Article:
• legislative requirements as to experience, competence or qualifications for compliance committee members;
  • regulatory or member oversight of appointment of compliance committee members;
  • an approval process for compliance plan auditors so that ASIC can remove auditors or impose conditions on their approval; and
  • governance arrangements to be clearly stated in relation to the proceedings of the compliance committee.

Some of these recommendations are not new. In his 2001 review of the Managed Investments Act 1998 (Cth), Malcolm Turnbull recommended to the Government a range of reforms including the introduction of standards relating to the qualifications and experience of compliance committee members, a power for ASIC to remove and permanently ban individuals from being compliance committee members, as well as ASIC and scheme member notification requirements when there was a change in the compliance committee membership.8

Product manufacturers - duties to "consumers as a whole" and product labelling

A number of submissions made to the Committee called for product manufacturers to take more responsibility in delivering products that were suitable for their target investors.

The Financial Planning Association of Australia submitted that product manufacturers and AFSL holders should be subject to a "best interests duty". This duty would place the interests of "consumers as a whole" above that of the licensee and so would add to obligations already owed to investors once they have actually invested in the scheme.9 This would conceivably result in difficulties - for instance, for open ended funds where the interests of actual investors may conflict with those of potential investors.

ASIC noted that it had previously submitted, as part of the Committee's Inquiry into Financial Products and Services in 2009, that the Government should consider:

  • introducing a duty of suitability for product issuers and intermediaries. This would require product manufacturers and/or distributors to take some responsibility for ensuring products are sold to the right investors; and
  • amending the regulatory regime to prohibit the sale of certain products to retail investors or place limitations on the design of products sold to retail investors, in order to safeguard investors from high-risk or unsuitable products.10

These sentiments were echoed in the St. John report where Mr. St. John indicated that the Government ought to look into whether there should be a greater onus on product issuers to provide suitable products for the target audience. Mr St John concluded "it would be timely to review the current relatively light-handed regulatory regime for the issue of certain financial products into the market, in particular managed investment schemes, and the possible need for some tightening of that regime".11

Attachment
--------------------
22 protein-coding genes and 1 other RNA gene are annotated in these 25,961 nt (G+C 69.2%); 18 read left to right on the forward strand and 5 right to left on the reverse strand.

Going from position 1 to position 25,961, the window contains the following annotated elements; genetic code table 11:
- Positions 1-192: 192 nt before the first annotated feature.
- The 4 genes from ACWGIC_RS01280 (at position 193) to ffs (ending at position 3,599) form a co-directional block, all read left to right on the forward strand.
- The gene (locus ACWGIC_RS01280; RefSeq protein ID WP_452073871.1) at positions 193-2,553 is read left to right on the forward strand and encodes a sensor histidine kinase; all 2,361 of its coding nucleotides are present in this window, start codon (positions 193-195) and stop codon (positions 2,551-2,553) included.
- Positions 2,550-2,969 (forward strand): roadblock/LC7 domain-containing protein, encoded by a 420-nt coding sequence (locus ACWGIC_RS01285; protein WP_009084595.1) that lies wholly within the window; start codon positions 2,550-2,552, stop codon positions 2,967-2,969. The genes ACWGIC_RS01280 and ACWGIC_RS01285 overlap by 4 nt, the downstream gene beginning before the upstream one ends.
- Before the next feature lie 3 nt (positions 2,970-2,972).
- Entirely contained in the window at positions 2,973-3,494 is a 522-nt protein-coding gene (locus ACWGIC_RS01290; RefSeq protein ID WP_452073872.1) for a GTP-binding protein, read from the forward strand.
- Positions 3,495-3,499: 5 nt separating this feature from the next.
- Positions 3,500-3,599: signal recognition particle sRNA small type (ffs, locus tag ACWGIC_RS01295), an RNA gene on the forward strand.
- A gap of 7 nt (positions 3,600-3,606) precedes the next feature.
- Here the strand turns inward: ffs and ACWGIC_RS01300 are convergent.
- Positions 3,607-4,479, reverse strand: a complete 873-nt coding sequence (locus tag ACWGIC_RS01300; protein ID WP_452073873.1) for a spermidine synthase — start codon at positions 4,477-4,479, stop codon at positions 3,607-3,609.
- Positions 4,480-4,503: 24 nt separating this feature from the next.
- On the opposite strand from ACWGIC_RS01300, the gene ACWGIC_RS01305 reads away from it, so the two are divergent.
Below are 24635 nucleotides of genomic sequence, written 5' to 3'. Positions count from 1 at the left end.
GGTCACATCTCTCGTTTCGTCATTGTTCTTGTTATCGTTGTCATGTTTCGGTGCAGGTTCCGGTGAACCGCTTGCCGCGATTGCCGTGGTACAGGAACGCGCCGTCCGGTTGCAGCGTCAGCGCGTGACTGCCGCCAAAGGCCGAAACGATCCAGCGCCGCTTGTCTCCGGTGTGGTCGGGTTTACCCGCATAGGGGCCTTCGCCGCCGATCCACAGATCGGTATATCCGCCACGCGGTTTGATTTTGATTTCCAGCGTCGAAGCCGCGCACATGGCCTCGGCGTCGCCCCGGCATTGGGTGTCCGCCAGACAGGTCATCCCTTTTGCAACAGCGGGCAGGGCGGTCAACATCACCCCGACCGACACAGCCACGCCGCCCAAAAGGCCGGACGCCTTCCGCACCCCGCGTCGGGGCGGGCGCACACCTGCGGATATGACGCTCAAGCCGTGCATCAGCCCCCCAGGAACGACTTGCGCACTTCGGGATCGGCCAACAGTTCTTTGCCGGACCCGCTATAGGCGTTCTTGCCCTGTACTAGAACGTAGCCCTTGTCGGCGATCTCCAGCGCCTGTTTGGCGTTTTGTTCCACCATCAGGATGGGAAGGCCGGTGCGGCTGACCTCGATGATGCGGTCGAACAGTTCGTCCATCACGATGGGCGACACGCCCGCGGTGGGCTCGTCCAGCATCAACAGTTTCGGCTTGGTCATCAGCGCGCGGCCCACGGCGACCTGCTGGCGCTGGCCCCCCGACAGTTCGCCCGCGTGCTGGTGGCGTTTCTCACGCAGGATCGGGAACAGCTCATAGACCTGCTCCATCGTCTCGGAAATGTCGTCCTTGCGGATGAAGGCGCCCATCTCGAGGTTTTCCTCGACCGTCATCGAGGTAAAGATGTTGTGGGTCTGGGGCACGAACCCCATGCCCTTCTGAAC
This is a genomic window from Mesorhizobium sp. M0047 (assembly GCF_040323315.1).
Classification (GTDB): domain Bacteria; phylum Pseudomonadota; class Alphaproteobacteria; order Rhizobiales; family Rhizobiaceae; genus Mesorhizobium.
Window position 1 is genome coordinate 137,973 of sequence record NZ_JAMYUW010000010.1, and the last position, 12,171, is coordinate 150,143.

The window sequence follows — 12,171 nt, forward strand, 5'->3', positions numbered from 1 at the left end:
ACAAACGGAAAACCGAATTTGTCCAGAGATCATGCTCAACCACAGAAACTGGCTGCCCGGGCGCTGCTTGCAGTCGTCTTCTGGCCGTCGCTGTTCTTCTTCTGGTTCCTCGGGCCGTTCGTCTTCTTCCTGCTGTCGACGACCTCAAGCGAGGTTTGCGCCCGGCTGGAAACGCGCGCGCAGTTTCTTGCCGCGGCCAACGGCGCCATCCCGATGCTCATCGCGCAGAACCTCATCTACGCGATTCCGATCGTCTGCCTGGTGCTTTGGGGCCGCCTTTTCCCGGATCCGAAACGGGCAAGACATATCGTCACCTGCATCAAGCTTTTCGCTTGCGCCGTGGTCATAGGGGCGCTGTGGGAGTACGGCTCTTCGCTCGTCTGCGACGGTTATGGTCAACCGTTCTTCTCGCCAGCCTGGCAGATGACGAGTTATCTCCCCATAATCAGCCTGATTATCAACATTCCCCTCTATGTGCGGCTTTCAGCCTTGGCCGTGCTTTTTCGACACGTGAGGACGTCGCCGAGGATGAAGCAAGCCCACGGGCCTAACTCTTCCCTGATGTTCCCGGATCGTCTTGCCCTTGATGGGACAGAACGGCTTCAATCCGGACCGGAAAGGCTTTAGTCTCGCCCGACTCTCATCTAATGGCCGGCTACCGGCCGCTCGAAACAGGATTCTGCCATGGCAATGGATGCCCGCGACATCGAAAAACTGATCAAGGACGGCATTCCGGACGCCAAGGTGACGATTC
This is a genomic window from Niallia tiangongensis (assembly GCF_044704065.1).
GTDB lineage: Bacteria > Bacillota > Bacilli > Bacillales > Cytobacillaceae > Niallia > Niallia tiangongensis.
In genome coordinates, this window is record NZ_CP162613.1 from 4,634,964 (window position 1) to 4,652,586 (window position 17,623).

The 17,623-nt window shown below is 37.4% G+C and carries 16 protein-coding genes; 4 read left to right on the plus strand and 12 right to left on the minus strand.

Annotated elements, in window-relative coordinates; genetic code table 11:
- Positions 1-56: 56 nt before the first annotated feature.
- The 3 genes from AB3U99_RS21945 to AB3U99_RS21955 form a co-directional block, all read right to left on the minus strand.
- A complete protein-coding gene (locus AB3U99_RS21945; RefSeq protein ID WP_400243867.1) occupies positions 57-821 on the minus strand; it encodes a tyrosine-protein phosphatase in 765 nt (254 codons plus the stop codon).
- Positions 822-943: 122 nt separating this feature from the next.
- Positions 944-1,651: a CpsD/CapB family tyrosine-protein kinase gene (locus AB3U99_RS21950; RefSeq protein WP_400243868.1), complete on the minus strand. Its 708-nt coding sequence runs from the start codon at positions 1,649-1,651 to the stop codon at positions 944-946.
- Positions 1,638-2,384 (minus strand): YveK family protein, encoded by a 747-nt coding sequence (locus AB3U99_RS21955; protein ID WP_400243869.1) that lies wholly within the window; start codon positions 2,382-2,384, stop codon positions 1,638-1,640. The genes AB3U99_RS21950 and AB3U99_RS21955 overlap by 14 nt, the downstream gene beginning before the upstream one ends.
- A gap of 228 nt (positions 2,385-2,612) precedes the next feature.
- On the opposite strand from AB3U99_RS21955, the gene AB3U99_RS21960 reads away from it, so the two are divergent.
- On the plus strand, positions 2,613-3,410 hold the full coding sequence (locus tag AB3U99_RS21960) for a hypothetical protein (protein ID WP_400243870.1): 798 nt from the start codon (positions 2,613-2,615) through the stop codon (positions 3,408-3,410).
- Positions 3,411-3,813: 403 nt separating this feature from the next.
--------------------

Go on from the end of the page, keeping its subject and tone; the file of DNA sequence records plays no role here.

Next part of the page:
The Financial Planning Association of Australia also submitted that the Government should work with product providers, research houses, and other stakeholders to establish a comprehensive system of ratings for product risk that ensures disclosure of key product risks and includes:

  • identifying specific categories or classes of risk to help the consumer gain a better understanding of the risk involved in investing in a product - including stipulating disclosure requirements and specific risk warnings for each category;
  • carrying out stress testing of products and disclosure of possible outcomes;
  • stipulating the level of professional support needed to utilise products; and
  • establishing requirements for different documentation for different classes of products.12

The Committee ultimately did not make any recommendations to the Government in relation to duties of product manufacturers or limitations on the development or sale of products. However, the Government is expected to respond to the St. John report in August 2012 and the managed funds industry will not doubt be paying careful attention to the Government's responses and proposals.13

Disclosure of fund portfolios

The Committee recommended that the Government investigate the best mechanism for introducing a statutory requirement for responsible entities to disclose the identity of scheme assets.14 This suggestion appears to respond to ASIC's comments that, compared to the US and Europe, the level of underlying portfolio disclosure by Australian managed investment schemes is very limited and that such disclosure would help investors assess the type of financial products they are exposed to and the extent of the exposure.15 It is also seems to be a particular concern of ASIC Commissioner Greg Medcraft, evidenced by his many calls for responsible entities to inform their members about the composition of the assets held in their funds. The Committee also considered that such disclosure would assist in the monitoring of managed investment schemes by regulators and gatekeepers and would, in turn, assist in the detection of fraud.

Custodians

According to the Committee's report, "the collapse of Trio Capital has exposed the very limited role of custodians in Australia".16 This comment was made in response to what the Committee found to be an expectation gap between what retail investors understand as the role of the custodian and what a custodian is legally required to do.